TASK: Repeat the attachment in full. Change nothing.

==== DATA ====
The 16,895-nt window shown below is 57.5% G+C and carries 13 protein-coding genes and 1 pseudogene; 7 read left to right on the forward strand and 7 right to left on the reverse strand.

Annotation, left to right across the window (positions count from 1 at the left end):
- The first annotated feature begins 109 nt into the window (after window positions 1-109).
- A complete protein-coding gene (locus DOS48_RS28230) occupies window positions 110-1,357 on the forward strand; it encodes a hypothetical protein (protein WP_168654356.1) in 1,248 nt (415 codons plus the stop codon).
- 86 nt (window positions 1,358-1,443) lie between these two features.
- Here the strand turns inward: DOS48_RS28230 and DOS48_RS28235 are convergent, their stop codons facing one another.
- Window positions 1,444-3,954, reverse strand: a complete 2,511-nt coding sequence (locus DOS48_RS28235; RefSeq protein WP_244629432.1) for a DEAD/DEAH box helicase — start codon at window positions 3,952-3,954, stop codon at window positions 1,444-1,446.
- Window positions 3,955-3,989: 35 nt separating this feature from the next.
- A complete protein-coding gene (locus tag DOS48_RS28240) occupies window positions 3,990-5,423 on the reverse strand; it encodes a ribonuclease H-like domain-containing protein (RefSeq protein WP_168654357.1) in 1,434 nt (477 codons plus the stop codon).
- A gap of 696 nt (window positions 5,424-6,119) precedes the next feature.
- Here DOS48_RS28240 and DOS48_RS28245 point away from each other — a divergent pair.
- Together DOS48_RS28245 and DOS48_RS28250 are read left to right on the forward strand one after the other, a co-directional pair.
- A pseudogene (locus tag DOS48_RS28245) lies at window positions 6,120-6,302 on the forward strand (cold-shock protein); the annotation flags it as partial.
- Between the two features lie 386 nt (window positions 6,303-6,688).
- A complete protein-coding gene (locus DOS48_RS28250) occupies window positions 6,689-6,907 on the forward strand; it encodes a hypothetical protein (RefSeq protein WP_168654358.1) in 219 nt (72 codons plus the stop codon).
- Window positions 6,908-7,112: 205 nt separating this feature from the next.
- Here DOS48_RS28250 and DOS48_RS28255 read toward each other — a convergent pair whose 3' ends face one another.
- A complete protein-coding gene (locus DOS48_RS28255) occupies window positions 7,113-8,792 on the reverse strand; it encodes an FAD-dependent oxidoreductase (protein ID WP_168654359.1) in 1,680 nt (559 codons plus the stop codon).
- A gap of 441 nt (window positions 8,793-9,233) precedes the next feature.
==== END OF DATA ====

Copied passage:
The 16,895-nt window shown below is 57.5% G+C and carries 13 protein-coding genes and 1 pseudogene; 7 read left to right on the forward strand and 7 right to left on the reverse strand.

Annotation, left to right across the window (positions count from 1 at the left end):
- The first annotated feature begins 109 nt into the window (after window positions 1-109).
- A complete protein-coding gene (locus DOS48_RS28230) occupies window positions 110-1,357 on the forward strand; it encodes a hypothetical protein (protein WP_168654356.1) in 1,248 nt (415 codons plus the stop codon).
- 86 nt (window positions 1,358-1,443) lie between these two features.
- Here the strand turns inward: DOS48_RS28230 and DOS48_RS28235 are convergent, their stop codons facing one another.
- Window positions 1,444-3,954, reverse strand: a complete 2,511-nt coding sequence (locus DOS48_RS28235; RefSeq protein WP_244629432.1) for a DEAD/DEAH box helicase — start codon at window positions 3,952-3,954, stop codon at window positions 1,444-1,446.
- Window positions 3,955-3,989: 35 nt separating this feature from the next.
- A complete protein-coding gene (locus tag DOS48_RS28240) occupies window positions 3,990-5,423 on the reverse strand; it encodes a ribonuclease H-like domain-containing protein (RefSeq protein WP_168654357.1) in 1,434 nt (477 codons plus the stop codon).
- A gap of 696 nt (window positions 5,424-6,119) precedes the next feature.
- Here DOS48_RS28240 and DOS48_RS28245 point away from each other — a divergent pair.
- Together DOS48_RS28245 and DOS48_RS28250 are read left to right on the forward strand one after the other, a co-directional pair.
- A pseudogene (locus tag DOS48_RS28245) lies at window positions 6,120-6,302 on the forward strand (cold-shock protein); the annotation flags it as partial.
- Between the two features lie 386 nt (window positions 6,303-6,688).
- A complete protein-coding gene (locus DOS48_RS28250) occupies window positions 6,689-6,907 on the forward strand; it encodes a hypothetical protein (RefSeq protein WP_168654358.1) in 219 nt (72 codons plus the stop codon).
- Window positions 6,908-7,112: 205 nt separating this feature from the next.
- Here DOS48_RS28250 and DOS48_RS28255 read toward each other — a convergent pair whose 3' ends face one another.
- A complete protein-coding gene (locus DOS48_RS28255) occupies window positions 7,113-8,792 on the reverse strand; it encodes an FAD-dependent oxidoreductase (protein ID WP_168654359.1) in 1,680 nt (559 codons plus the stop codon).
- A gap of 441 nt (window positions 8,793-9,233) precedes the next feature.